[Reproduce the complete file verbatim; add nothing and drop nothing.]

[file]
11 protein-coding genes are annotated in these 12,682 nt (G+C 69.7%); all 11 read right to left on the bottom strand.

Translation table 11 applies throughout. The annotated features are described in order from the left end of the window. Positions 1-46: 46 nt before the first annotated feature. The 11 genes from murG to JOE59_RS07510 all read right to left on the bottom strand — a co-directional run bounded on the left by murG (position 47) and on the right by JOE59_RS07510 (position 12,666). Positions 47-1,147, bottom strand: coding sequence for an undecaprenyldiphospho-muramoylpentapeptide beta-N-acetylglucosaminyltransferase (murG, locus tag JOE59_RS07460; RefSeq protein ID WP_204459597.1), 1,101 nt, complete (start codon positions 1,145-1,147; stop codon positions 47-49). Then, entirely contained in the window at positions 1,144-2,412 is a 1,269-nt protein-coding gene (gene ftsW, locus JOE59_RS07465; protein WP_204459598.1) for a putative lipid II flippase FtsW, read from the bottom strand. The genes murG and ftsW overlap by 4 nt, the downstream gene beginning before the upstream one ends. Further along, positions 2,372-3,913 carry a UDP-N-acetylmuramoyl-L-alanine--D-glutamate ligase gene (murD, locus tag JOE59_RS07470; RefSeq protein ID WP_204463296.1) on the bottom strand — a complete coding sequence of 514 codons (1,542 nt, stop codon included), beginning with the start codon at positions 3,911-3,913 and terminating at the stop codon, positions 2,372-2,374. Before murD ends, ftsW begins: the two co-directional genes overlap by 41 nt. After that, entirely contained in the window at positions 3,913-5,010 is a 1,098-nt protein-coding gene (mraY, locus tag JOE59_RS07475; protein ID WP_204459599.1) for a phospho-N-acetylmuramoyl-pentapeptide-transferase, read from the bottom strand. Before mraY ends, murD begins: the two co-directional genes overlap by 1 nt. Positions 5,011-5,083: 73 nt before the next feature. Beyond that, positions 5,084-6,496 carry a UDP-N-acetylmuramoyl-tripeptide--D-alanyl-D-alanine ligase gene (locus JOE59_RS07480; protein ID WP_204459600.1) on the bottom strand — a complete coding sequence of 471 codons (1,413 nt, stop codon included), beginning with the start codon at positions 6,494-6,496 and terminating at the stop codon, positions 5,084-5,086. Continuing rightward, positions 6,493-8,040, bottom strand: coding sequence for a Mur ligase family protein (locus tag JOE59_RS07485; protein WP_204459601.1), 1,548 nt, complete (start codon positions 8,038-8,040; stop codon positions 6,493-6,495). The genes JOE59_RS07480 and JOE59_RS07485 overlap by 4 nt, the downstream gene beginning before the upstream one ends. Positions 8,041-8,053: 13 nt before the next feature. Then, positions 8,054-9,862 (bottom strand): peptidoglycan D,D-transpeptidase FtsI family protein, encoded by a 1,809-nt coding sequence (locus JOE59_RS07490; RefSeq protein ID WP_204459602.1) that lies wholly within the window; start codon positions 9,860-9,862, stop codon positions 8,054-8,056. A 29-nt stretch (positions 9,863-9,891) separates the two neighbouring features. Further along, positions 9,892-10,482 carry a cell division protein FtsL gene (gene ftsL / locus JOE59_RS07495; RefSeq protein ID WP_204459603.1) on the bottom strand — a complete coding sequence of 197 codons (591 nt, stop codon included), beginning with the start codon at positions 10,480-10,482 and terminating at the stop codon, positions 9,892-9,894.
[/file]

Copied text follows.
11 protein-coding genes are annotated in these 12,682 nt (G+C 69.7%); all 11 read right to left on the bottom strand.

Translation table 11 applies throughout. The annotated features are described in order from the left end of the window. Positions 1-46: 46 nt before the first annotated feature. The 11 genes from murG to JOE59_RS07510 all read right to left on the bottom strand — a co-directional run bounded on the left by murG (position 47) and on the right by JOE59_RS07510 (position 12,666). Positions 47-1,147, bottom strand: coding sequence for an undecaprenyldiphospho-muramoylpentapeptide beta-N-acetylglucosaminyltransferase (murG, locus tag JOE59_RS07460; RefSeq protein ID WP_204459597.1), 1,101 nt, complete (start codon positions 1,145-1,147; stop codon positions 47-49). Then, entirely contained in the window at positions 1,144-2,412 is a 1,269-nt protein-coding gene (gene ftsW, locus JOE59_RS07465; protein WP_204459598.1) for a putative lipid II flippase FtsW, read from the bottom strand. The genes murG and ftsW overlap by 4 nt, the downstream gene beginning before the upstream one ends. Further along, positions 2,372-3,913 carry a UDP-N-acetylmuramoyl-L-alanine--D-glutamate ligase gene (murD, locus tag JOE59_RS07470; RefSeq protein ID WP_204463296.1) on the bottom strand — a complete coding sequence of 514 codons (1,542 nt, stop codon included), beginning with the start codon at positions 3,911-3,913 and terminating at the stop codon, positions 2,372-2,374. Before murD ends, ftsW begins: the two co-directional genes overlap by 41 nt. After that, entirely contained in the window at positions 3,913-5,010 is a 1,098-nt protein-coding gene (mraY, locus tag JOE59_RS07475; protein ID WP_204459599.1) for a phospho-N-acetylmuramoyl-pentapeptide-transferase, read from the bottom strand. Before mraY ends, murD begins: the two co-directional genes overlap by 1 nt. Positions 5,011-5,083: 73 nt before the next feature. Beyond that, positions 5,084-6,496 carry a UDP-N-acetylmuramoyl-tripeptide--D-alanyl-D-alanine ligase gene (locus JOE59_RS07480; protein ID WP_204459600.1) on the bottom strand — a complete coding sequence of 471 codons (1,413 nt, stop codon included), beginning with the start codon at positions 6,494-6,496 and terminating at the stop codon, positions 5,084-5,086. Continuing rightward, positions 6,493-8,040, bottom strand: coding sequence for a Mur ligase family protein (locus tag JOE59_RS07485; protein WP_204459601.1), 1,548 nt, complete (start codon positions 8,038-8,040; stop codon positions 6,493-6,495). The genes JOE59_RS07480 and JOE59_RS07485 overlap by 4 nt, the downstream gene beginning before the upstream one ends. Positions 8,041-8,053: 13 nt before the next feature. Then, positions 8,054-9,862 (bottom strand): peptidoglycan D,D-transpeptidase FtsI family protein, encoded by a 1,809-nt coding sequence (locus JOE59_RS07490; RefSeq protein ID WP_204459602.1) that lies wholly within the window; start codon positions 9,860-9,862, stop codon positions 8,054-8,056. A 29-nt stretch (positions 9,863-9,891) separates the two neighbouring features. Further along, positions 9,892-10,482 carry a cell division protein FtsL gene (gene ftsL / locus JOE59_RS07495; RefSeq protein ID WP_204459603.1) on the bottom strand — a complete coding sequence of 197 codons (591 nt, stop codon included), beginning with the start codon at positions 10,480-10,482 and terminating at the stop codon, positions 9,892-9,894.